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Qualcomm and other Samsung clients could get a boost from novel power-saving gate design

At the Intel Develop Forum, the world's largest maker of traditional PC central processing units and server chips, Intel Corp. (INTC) is fond of expressing how it's crushing its rivals in process technology.  But by the looks of it the rest of the pack may not be as far behind as Intel would like to have you believe.

On Friday, Samsung Electronics Comp., Ltd. (KSC:005930announced that it had successfully taped out a 14 nm FinFET transistor chip.  For those who don't avidly follow the CPU design industry, most traditional transistors are flat multi-layer designs (think a sandwich).  By contrast the FinFET uses a tall wall-like gate, which towers over the nanoscopic surface like a fin.  The novel 3D design allows leakage to be significantly reduced -- a key source of loss in reliability and power at sub 40-nm designs.

Intel was the first player to get FinFETs, with its 22 nm Ivy Bridgelaunched earlier this year.  It plans to roll over the technology into its mobile offerings next year.  But by the sound of it Samsung won't be far behind.

Samsung worked with a chip-optimizing firm called Synopsys to perfect the difficult process of producing the delicate FinFETs at such a small node.

MOSFET FinFET
A MOSFET FinFET [Image Source: Brews Ohare/Wikipedia]

Samsung LSI vice president Dr. Kyu-Myung Choi cheers, "FinFET transistors can deliver lower power consumption and higher device performance, but they also bring tough challenge.  We chose Synopsys as our FinFET collaboration partner to solve these challenges, because of our successful history together at 20 nanometer and other nodes. We continue to pool our expertise to deliver innovative FinFET solutions."

Synopsys's expertise helped Samsung characterize the prototype chips and to remove so-called "parasitic" impurities.

The chipmaking duo did not announce a time frame for commercial rollout.  But when Samsung does achieve commercial mass-production of 14 nm FinFETs, one interested party will surely be Qualcomm, Inc. (QCOM) whose SnapDragon 4 system-on-a-chip (SoC) design Samsung recently began producing at its monolithic Texas chipmaking facilities.

Source: Samsung [press release]



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RE: Not impressed with Samsung
By bug77 on 12/21/2012 3:59:21 PM , Rating: 1
quote:
When I bought my AT&T-branded Galaxy S3, I was a little disappointed it couldn't have the Samsung Exynos quad-core because of incompatibility with LTE networks. The AT&T GS3 comes with a dual-core Qualcomm


I don't suppose you're aware one is Cortex-A9 and the other is Cortex-A15.


RE: Not impressed with Samsung
By SmackJack on 12/21/2012 4:36:42 PM , Rating: 2
The Snapdragon S4 is not a Cortex A-15 implementation, but a custom SoC design borrowing many elements from the A-15 architecture, and made compatible with ARMv7 instruction set, akin to Apple's Ax series.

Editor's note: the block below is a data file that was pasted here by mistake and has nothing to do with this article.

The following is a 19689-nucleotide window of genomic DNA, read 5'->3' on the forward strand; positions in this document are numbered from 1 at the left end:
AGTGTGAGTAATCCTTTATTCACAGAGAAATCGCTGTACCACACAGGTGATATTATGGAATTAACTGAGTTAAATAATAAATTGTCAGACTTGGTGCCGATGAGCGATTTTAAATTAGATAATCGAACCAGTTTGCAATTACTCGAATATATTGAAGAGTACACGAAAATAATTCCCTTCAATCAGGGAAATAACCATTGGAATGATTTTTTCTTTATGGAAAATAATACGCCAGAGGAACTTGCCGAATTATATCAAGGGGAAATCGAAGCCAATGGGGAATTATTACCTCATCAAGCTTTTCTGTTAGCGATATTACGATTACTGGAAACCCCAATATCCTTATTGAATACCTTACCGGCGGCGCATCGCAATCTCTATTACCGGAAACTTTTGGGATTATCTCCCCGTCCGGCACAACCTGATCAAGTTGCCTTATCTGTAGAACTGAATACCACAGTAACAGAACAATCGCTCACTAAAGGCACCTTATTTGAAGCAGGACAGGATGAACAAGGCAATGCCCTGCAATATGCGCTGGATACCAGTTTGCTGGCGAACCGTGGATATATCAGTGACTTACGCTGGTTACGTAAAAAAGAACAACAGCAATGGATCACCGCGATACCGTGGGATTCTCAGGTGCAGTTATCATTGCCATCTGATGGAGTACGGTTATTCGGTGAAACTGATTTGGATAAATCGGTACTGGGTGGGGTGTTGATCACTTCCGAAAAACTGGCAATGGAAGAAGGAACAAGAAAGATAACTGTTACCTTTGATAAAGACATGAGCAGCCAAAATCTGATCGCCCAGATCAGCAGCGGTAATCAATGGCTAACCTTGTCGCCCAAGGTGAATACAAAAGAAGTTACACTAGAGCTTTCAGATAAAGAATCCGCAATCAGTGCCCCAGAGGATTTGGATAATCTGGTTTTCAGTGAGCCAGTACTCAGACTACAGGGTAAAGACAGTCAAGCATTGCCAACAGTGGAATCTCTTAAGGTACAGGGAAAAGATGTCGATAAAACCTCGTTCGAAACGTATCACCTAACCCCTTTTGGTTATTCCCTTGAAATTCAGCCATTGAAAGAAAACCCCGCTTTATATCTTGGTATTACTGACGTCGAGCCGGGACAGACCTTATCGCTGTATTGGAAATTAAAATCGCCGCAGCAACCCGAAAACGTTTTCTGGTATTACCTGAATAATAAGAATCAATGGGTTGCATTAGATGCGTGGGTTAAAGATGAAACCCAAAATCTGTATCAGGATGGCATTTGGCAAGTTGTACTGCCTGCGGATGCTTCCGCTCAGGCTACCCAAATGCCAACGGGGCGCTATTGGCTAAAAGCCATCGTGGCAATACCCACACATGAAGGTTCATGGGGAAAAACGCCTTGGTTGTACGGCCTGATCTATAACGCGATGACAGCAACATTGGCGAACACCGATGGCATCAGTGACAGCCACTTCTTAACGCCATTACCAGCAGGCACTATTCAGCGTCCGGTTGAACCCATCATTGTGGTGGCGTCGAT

On the other hand, the Exynos series are pure Cortex/Mali architecture implementations (with the exception of Exynos 3 Single as it used a PowerVR GPU instead), with the Exynos 4 Dual and Quad being Cortex-A9 processors with Mali T-400MP4 GPUs and Exynos 5 Dual (in the Nexus 10) being a dual core Cortex-A15 processor with a Mali T-604MP4 GPU. The Exynos 5 Quad (rumoured to début in the Galaxy S4) will be having quad A15s coupled with quad A7s in the big.LITTLE architectural configuration and will have the Mali T-658MP4 as the GPU.

The 28nm Exynos 5 Quad will be a true performance beast (with really low power consumption thanks to the big.LITTLE implementation) and will be the benchmark against which all mobile SoCs will be pitted against.

Samsung's pure Cortex/Mali implementations and their performance have been nothing short of stellar as compared to similar class devices. And Samsung skipping a couple of generations to produce a 14nm die demonstrates the progress they're making in the semiconductor industry.


RE: Not impressed with Samsung
By Jeffk464 on 12/21/2012 7:01:25 PM , Rating: 2
Yup an A15 on 14nm should be a pretty impressive performer. I think they will be powerful enough for laptop/desktop use.


RE: Not impressed with Samsung
By Jeffk464 on 12/21/2012 7:05:38 PM , Rating: 2
I think a mini pc android device based on A15 might actually be good enough to replace my secondary HTPC's. They should handle web browsing and streaming HD content with ease.


RE: Not impressed with Samsung
By SAnderson on 12/24/2012 12:43:42 PM , Rating: 2
A new process tech doesn't make the same chip more powerful, only more power efficient.


RE: Not impressed with Samsung
By bug77 on 12/22/2012 12:27:41 PM , Rating: 2
I was too lazy to type all that, but in short I was just trying to make the OP realize he's comparing apples and oranges.


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